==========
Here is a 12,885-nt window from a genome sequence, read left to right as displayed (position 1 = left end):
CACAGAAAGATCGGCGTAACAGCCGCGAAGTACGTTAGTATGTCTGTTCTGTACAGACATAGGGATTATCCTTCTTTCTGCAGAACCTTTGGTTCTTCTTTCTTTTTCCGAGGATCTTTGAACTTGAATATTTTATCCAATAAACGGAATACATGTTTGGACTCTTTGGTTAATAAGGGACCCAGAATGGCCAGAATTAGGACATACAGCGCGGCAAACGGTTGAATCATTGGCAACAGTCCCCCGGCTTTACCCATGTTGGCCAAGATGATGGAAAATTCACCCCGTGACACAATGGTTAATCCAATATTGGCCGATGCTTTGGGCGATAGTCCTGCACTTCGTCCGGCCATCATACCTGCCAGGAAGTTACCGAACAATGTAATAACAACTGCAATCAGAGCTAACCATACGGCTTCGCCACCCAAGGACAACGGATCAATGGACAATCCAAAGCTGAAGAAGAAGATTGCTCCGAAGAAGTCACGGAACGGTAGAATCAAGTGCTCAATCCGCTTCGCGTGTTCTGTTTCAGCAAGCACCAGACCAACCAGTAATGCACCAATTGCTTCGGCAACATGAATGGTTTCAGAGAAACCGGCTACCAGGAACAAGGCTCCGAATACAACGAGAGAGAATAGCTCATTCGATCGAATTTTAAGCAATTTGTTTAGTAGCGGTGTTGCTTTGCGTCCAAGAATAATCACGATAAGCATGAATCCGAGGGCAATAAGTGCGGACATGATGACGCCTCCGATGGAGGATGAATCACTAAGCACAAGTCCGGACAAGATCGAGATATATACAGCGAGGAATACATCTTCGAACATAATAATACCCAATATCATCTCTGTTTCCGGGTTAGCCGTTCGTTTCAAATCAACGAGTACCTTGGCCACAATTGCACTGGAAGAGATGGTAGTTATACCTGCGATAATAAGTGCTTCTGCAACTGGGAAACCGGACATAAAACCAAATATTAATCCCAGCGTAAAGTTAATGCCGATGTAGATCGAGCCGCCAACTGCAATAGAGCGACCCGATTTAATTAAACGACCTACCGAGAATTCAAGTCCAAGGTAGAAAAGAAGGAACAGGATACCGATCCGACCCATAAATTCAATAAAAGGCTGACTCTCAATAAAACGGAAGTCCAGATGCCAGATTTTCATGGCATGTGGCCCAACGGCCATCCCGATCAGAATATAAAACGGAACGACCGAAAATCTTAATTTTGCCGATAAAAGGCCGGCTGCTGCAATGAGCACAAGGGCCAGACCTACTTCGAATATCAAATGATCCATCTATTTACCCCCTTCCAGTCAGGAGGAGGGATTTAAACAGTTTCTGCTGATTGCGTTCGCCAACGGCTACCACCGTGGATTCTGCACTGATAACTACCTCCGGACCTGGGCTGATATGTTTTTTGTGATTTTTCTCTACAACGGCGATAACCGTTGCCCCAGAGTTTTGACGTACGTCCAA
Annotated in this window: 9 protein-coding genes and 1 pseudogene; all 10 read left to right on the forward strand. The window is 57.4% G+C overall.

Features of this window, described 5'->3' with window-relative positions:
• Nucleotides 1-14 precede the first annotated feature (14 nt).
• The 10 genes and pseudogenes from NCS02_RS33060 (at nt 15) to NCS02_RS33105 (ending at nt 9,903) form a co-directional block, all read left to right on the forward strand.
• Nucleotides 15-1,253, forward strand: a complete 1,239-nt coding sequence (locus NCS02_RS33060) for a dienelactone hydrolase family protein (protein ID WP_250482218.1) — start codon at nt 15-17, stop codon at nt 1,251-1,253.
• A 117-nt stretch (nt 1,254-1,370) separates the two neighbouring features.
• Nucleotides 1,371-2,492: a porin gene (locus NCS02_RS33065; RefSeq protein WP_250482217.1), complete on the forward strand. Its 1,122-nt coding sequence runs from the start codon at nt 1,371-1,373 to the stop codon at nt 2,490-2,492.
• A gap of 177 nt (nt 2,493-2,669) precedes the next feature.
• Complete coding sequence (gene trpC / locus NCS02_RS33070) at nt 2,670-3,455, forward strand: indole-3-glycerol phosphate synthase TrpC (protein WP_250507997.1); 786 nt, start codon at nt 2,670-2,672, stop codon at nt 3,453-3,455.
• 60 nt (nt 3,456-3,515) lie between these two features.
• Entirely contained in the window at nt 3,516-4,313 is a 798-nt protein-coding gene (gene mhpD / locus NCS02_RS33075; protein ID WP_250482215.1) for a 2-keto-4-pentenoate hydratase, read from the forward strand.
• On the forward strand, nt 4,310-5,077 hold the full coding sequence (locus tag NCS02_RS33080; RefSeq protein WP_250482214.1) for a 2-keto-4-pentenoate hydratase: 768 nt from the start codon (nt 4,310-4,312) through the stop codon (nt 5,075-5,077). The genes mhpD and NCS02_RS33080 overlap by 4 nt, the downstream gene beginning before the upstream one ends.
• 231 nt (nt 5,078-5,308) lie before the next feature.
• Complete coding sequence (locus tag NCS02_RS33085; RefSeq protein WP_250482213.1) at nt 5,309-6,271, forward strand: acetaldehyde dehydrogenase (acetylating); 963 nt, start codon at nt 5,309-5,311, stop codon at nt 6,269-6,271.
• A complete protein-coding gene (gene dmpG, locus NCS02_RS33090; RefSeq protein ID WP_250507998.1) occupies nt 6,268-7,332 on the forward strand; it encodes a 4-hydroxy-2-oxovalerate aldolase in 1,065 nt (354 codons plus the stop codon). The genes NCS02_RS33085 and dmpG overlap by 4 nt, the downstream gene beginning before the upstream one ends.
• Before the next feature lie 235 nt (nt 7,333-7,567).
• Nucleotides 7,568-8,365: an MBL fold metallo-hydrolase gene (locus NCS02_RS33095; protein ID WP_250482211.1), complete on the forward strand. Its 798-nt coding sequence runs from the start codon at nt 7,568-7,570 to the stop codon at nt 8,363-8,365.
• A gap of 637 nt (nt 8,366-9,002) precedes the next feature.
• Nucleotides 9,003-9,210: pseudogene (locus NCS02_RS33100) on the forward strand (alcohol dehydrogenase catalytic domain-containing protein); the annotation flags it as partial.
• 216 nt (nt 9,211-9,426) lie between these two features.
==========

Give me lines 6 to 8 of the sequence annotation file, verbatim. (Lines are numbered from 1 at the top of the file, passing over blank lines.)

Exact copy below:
• The 10 genes and pseudogenes from NCS02_RS33060 (at nt 15) to NCS02_RS33105 (ending at nt 9,903) form a co-directional block, all read left to right on the forward strand.
• Nucleotides 15-1,253, forward strand: a complete 1,239-nt coding sequence (locus NCS02_RS33060) for a dienelactone hydrolase family protein (protein ID WP_250482218.1) — start codon at nt 15-17, stop codon at nt 1,251-1,253.
• A 117-nt stretch (nt 1,254-1,370) separates the two neighbouring features.